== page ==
David Shirk’s Cattle Drives from Texas to the Northwest

Click thumbnails to open zoomable images.

523. SHIRK, David [Lawson]. The Cattle Drives of David Shirk from Texas to the Idaho Mines, 1871 and 1873 Reminiscences of David L. Shirk, wherein Are Described His Two Successful Cattle Drives from Texas, in Company with George T. Miller. His Later Experiences as a Cattleman in Eastern Oregon during the Terrible Depredations of Hostile Indians, and the Range Warfare with Pete French, from the Original Manuscript and Related Papers...Edited by Martin F. Schmidt. [Portland, Oregon: Lawton Kennedy for] Champoeg Press, 1956. [6], ix [1], [1]-148 pp., frontispiece illustration by Remington (“An Episode in the Opening up of the Cattle Country”), tipped-in facsimile portrait of Shirk made in San Francisco by Carleton E. Watkins Studio (follows p. 2). 8vo (23 x 17 cm), original beige pictorial cloth. Exceptionally fine in the original fragile glassine d.j. with very minor edge wear at top. Handsome imprint from Lawton Kennedy.

     First edition, limited edition (750 copies) Herd 2023. Smith S638. Shirk (1844-1928) was one of two junior partners with prominent Idaho cattleman George T. Miller. The three of them had purchased 1,500 longhorns in Bell County, Texas, and driven them into Idaho. Born in Indiana, David Shirk grew up on farms there and later in Illinois. Shortly after the end of the Civil War, he headed west, drawing wages for driving a freight wagon to Denver. From there, he traveled to Silver City, arriving in August 1866. He started off well, but then almost died from “mountain fever” and was left in debt. Determined to be debt-free, Shirk labored steadily for a farm-ranch operation and righted his pecuniary situation with some small cattle investments. Fifteen months later he found himself ahead by $1,150 and spent another year herding cattle for a Silver City merchant, who later hired him to drive a flock of sheep to the gold camps in Nevada. Despite little experience, the drive was very successful. By 1871, Shirk had accumulated the capital to combine with Miller and the other partner. They bought horses and other equipment in Texas, and then bargained for cattle. The drive finally headed north in mid-April. Their trek was fairly typical—months of punishing work and constant danger from rustlers, Indian raiders, and the elements. About a week out of Fort Worth, a severe nighttime storm stampeded the herd and Shirk rode off an embankment into a swollen stream and almost died. Shirk drove the herd to the rugged plains of southern Idaho and the Snake River and eventually sold the animals for a net return of over $2,000. Considering that outcome, Shirk laconically observes: “When one considers the risk, dangers of the drive, and the risk of losing every dollar you had in the world, not to mention life itself, the profits were not unreasonable.” Another successful drive from Texas in 1873 followed and eventually Shirk established his own ranch in Oregon. He retired to Berkeley. The David L. Shirk Ranch historic district, located in southeast Lake County in Guano Valley, Oregon, includes nineteen structures within three areas. Included are a residence, outbuildings, gravesite, irrigation and fence systems, and an historic dump. The site was first settled in 1881 and was a fully developed ranch in 1914.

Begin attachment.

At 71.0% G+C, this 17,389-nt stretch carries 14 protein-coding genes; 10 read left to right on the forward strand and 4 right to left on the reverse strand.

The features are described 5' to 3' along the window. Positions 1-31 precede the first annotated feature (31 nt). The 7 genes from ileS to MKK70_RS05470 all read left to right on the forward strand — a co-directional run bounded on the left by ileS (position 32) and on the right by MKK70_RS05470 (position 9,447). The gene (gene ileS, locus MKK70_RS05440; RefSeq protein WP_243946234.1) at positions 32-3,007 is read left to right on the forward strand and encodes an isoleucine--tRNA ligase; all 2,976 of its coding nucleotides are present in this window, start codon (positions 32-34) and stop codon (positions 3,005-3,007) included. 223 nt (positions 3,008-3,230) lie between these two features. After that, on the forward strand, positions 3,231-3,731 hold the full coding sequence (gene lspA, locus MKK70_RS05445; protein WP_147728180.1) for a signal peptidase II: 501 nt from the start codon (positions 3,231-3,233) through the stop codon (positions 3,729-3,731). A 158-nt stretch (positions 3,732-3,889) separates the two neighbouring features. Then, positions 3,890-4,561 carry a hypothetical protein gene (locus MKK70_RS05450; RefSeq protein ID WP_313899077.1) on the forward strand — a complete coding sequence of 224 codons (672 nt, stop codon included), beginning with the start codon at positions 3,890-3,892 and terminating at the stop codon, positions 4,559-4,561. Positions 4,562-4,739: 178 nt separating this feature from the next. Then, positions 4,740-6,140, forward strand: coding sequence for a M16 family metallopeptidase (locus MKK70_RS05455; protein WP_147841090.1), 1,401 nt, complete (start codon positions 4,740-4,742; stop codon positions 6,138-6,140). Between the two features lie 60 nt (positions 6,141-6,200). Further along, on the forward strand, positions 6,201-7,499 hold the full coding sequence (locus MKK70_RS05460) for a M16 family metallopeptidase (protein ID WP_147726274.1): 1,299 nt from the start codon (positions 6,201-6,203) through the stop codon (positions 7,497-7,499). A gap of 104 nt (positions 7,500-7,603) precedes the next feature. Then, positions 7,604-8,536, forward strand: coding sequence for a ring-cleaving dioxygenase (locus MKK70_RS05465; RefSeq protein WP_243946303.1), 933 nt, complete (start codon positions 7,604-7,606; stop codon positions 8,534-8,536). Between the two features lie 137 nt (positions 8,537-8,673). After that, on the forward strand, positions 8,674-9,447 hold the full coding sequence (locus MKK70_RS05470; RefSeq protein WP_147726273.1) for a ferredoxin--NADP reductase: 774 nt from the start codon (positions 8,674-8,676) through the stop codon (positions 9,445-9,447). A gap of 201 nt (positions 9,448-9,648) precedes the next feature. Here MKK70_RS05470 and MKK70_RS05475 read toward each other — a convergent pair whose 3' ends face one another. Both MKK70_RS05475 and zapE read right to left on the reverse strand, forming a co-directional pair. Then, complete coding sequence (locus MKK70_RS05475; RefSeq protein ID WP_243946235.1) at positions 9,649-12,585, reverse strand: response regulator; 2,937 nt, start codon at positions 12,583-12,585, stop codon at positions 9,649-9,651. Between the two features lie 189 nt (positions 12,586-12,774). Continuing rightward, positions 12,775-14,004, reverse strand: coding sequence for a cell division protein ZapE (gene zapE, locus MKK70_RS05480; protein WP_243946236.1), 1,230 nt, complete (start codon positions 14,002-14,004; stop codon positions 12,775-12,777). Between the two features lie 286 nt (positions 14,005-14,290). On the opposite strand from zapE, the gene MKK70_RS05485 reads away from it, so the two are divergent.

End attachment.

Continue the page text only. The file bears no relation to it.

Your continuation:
Sold. Hammer: $50.00; Price Realized: $61.25.

Auction 23 Abstracts

Click thumbnails to open zoomable images.

DSRB Home | e-mail: